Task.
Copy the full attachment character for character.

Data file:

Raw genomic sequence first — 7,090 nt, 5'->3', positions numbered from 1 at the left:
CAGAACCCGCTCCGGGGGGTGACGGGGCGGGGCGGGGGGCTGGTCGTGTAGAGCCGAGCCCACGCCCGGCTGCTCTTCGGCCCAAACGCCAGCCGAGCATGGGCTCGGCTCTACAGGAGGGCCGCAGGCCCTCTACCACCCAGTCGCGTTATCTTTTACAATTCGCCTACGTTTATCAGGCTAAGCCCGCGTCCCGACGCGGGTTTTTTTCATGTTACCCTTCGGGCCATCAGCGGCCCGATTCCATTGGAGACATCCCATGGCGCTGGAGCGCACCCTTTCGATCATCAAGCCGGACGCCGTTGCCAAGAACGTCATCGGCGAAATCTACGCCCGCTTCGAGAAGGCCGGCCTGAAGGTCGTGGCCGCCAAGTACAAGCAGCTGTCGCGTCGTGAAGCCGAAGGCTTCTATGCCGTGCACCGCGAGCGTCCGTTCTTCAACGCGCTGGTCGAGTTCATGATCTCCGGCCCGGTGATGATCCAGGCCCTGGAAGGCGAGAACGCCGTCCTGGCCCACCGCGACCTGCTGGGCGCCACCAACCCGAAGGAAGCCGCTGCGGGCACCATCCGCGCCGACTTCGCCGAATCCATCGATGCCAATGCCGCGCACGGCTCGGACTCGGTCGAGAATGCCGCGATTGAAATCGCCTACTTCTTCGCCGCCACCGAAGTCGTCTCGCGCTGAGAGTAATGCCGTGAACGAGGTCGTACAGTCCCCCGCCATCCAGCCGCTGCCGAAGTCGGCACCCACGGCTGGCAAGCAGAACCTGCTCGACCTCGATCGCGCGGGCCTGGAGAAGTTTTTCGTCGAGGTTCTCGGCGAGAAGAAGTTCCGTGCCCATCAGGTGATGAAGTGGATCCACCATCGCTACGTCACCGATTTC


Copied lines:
Raw genomic sequence first — 7,090 nt, 5'->3', positions numbered from 1 at the left:
CAGAACCCGCTCCGGGGGGTGACGGGGCGGGGCGGGGGGCTGGTCGTGTAGAGCCGAGCCCACGCCCGGCTGCTCTTCGGCCCAAACGCCAGCCGAGCATGGGCTCGGCTCTACAGGAGGGCCGCAGGCCCTCTACCACCCAGTCGCGTTATCTTTTACAATTCGCCTACGTTTATCAGGCTAAGCCCGCGTCCCGACGCGGGTTTTTTTCATGTTACCCTTCGGGCCATCAGCGGCCCGATTCCATTGGAGACATCCCATGGCGCTGGAGCGCACCCTTTCGATCATCAAGCCGGACGCCGTTGCCAAGAACGTCATCGGCGAAATCTACGCCCGCTTCGAGAAGGCCGGCCTGAAGGTCGTGGCCGCCAAGTACAAGCAGCTGTCGCGTCGTGAAGCCGAAGGCTTCTATGCCGTGCACCGCGAGCGTCCGTTCTTCAACGCGCTGGTCGAGTTCATGATCTCCGGCCCGGTGATGATCCAGGCCCTGGAAGGCGAGAACGCCGTCCTGGCCCACCGCGACCTGCTGGGCGCCACCAACCCGAAGGAAGCCGCTGCGGGCACCATCCGCGCCGACTTCGCCGAATCCATCGATGCCAATGCCGCGCACGGCTCGGACTCGGTCGAGAATGCCGCGATTGAAATCGCCTACTTCTTCGCCGCCACCGAAGTCGTCTCGCGCTGAGAGTAATGCCGTGAACGAGGTCGTACAGTCCCCCGCCATCCAGCCGCTGCCGAAGTCGGCACCCACGGCTGGCAAGCAGAACCTGCTCGACCTCGATCGCGCGGGCCTGGAGAAGTTTTTCGTCGAGGTTCTCGGCGAGAAGAAGTTCCGTGCCCATCAGGTGATGAAGTGGATCCACCATCGCTACGTCACCGATTTC